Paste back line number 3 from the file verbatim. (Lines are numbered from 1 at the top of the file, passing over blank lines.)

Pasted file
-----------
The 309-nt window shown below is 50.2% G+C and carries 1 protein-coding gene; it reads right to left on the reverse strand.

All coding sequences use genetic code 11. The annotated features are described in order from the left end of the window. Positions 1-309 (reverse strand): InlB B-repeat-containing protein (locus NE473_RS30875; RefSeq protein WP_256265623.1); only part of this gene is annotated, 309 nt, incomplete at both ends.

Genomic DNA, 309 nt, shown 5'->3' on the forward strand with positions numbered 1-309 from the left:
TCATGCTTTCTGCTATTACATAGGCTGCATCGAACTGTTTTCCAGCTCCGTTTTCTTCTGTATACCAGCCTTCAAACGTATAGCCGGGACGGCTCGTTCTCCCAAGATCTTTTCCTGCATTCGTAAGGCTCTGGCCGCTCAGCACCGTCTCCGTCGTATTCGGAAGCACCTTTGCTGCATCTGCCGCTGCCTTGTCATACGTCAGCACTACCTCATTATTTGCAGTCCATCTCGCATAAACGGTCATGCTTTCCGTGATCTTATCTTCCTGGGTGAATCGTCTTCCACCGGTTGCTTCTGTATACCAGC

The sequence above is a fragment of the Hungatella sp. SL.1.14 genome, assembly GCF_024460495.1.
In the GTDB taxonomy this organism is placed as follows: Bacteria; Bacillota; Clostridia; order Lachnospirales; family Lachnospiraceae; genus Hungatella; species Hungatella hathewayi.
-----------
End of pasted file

Genomic DNA, 309 nt, shown 5'->3' on the forward strand with positions numbered 1-309 from the left: